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Closed Conduits

1- Introduction

practical significance in CE

Sources

Pressure

Pipelines

system

closed conducts, which do not usually operate under

pressure, to sewage treatment plants, from where it is

usually discharged to a river or the sea.

Oil and gas are often transferred from their source by

pressure pipelines to refineries (oil) or into distribution

network for a supply (gas)

Theory of pipe flow will be discussed in this chapter.

Laminar

Turbulent

Re

where

VD

(1)

D : pipe diameter

v : kinetic viscosity

Re<2000

Flow is always laminar

2000<Re<4000 Flow is either laminar or turbulent

Re>4000

Flow is always turbulent

For laminar flow, the frictional head loss was proportional to velocity.

For turbulent flow, the head loss was proportional to the square of the

velocity.

kinds of flow

velocity

subjected to energy losses due to frictional

resistance at the pipe wall

Application of Bernoulli equation between section 1 and 2

yields,

P

P

(2)

Z1 1 Z 2 2 h f

g

g

Momentum equation between section 1 and 2 leads to,

(3)

( P P ) A gAL sin PL

1

P : wetted perimeter

0 : the boundary shear stress

(4)

0 PL

P1 P2

g Z1 Z 2

As

h

Whence

h

P1 P 2

Z

g

or

0 gR

gA

Z

(5)

0 PL

gA

(6)

hf

(7)

gRS f

where R (hydraulic radius) = A/P ( = D/4 for a circular pipe of diameter D).

Rewriting (7):

D hf

0 g

4 L

(8)

Laminar flow

of the Hagen-Pouiseuille equation:

32 LV

hf

gD 2

Hagen-Pouiseuille

Equation (9)

Turbulent flow

L V2

Darcy-Weisbach

hf

Formula (10)

D 2g

: Dimensionless friction factor

1. Smooth pipes

In the case of turbulent flow experimental work on

smooth pipes by Blasius (1913) yielded the relationship:

0.3164 Blasius equation (11)

Re 0.25

Nikuradse conducted experiment on pipes which were

artificially roughened by sticking uniform sand grains.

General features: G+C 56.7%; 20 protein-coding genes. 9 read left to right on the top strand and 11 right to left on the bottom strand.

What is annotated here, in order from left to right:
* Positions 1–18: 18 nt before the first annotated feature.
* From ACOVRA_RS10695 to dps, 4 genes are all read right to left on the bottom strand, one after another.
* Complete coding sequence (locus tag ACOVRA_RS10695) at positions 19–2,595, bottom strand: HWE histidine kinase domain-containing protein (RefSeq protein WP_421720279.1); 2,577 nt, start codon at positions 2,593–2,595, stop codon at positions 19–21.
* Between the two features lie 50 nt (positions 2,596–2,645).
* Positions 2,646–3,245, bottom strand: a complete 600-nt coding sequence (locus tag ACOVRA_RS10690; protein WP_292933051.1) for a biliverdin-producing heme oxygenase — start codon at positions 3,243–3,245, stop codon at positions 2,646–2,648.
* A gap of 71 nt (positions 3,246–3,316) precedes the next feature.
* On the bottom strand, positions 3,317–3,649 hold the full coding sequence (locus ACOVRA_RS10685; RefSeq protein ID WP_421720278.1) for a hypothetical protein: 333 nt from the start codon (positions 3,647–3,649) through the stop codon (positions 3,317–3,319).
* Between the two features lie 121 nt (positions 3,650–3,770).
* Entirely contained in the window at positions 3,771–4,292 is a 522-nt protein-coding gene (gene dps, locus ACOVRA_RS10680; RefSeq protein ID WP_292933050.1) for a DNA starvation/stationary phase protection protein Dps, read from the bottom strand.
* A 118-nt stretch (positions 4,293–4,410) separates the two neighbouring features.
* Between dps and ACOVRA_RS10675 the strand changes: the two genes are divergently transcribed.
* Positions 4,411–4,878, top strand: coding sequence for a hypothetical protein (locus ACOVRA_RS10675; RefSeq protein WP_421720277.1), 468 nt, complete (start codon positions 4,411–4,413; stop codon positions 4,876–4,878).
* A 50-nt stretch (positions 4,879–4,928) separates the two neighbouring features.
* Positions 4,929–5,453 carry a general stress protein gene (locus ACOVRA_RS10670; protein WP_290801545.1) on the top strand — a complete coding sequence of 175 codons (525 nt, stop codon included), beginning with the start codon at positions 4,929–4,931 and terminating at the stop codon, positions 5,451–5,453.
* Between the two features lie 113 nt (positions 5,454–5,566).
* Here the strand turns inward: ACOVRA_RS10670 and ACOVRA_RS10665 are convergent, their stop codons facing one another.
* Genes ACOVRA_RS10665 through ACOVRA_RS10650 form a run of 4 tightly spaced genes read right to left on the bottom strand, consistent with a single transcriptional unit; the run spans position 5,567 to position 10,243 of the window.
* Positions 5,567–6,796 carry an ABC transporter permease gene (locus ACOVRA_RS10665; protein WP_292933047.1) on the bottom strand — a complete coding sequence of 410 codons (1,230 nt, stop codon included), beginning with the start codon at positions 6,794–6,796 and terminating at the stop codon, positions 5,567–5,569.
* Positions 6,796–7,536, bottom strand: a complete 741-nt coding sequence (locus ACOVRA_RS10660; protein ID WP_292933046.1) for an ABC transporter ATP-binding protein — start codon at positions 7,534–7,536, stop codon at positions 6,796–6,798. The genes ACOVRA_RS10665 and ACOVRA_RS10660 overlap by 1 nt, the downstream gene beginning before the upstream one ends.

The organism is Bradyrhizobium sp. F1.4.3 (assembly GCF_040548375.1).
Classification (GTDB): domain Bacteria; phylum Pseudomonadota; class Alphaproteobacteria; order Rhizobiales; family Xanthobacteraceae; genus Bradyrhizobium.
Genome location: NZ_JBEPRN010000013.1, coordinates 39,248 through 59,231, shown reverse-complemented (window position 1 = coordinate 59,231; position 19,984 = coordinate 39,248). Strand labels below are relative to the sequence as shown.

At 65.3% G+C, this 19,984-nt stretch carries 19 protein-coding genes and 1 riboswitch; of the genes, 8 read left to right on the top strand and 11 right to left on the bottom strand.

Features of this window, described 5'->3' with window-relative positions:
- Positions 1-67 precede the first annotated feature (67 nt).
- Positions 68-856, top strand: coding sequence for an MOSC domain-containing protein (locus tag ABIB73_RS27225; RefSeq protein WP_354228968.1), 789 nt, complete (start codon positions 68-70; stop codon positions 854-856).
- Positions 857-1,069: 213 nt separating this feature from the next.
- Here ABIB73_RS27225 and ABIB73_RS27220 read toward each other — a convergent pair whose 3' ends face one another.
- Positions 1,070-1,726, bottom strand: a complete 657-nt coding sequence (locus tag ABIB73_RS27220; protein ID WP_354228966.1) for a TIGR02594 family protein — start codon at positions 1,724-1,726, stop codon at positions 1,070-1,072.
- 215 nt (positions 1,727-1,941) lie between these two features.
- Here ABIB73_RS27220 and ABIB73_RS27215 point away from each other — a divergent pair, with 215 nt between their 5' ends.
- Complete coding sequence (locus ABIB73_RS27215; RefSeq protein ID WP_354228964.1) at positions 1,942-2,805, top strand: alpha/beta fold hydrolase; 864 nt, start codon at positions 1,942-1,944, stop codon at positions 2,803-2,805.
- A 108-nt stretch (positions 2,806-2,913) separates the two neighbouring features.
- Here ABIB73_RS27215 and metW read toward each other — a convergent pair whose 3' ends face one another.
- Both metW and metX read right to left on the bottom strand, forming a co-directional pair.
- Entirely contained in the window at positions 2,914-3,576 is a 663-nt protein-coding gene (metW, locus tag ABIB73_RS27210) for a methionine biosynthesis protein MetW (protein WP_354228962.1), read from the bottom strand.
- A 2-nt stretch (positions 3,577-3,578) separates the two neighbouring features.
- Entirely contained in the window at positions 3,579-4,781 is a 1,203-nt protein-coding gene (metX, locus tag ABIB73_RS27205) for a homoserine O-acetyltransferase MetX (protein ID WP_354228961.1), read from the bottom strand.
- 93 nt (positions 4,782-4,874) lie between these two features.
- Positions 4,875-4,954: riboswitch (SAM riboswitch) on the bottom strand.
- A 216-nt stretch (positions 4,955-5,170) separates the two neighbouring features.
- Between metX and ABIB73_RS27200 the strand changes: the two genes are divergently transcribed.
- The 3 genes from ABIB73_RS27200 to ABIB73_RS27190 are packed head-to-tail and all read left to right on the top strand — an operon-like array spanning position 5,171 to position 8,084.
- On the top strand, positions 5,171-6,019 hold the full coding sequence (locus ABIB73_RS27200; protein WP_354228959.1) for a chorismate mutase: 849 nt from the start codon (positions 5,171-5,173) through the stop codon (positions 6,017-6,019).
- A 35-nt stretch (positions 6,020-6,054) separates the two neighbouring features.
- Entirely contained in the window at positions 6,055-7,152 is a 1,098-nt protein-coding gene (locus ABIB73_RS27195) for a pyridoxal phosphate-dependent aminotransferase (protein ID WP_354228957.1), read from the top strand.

He defined Ks/D as the relative roughness.

follows:

a. Laminar Flow

The relative roughness has no influence on the friction

factor.

64

64

DV Re

(12)

Pipe flow normally lies outside this region.

c. Smooth turbulence

values of relative roughness as Re decreases.

d. Transitional turbulence

In practice, most pipe flow lies within this region.

e. Rough turbulence

Ks/D, and is independent of Re.

and Prandtl

Van Karman and Prandtl suggested the

following semi-empirical formulas:

For

smooth pipes

Re

2 log

2 . 51

1

For

rough pipes

1

3 .7 D

2 log

Ks

(13)

(14)

data than the Blasius equation.

Colebrook and White studied the effects of non uniform

roughness as found in commercial pipes.

They demonstrated that in the turbulent region, the -Re

curves exhibited a gradual change from smooth to rough

turbulence in contrast to Nikuradses S-shaped curves

for uniform roughness.

They determined an effective roughness size for the

commercial pipes equivalent to Nikuradses results.

Their experimental study leads to the following formula:

ks

2.51

2 log

D

3

.

7

Re

(15)

This formula is

applicable for the

whole range of the

turbulent region for

commercial pipes

using an effective

roughness value

determined

experimentally for

each type of pipe, as

given in Table 1.

Pipe Material

Ks (mm)

Brass, copper,glass,

Perspex

Asbestos, Cement

Wrought iron

Galvanised Iron

Plastic

Bitumen-lined ductile

iron

Spun concrete lined

ductile iron

Slimed concrete sewer

0.003

0.03

0.06

0.15

0.03

0.03

0.03

6.0

Colebrook-White (15) equations yields an

explicit expression for the velocity V:

Ks

v

V 2 2 gDi log

2.51

D 2 gDi

3.7 D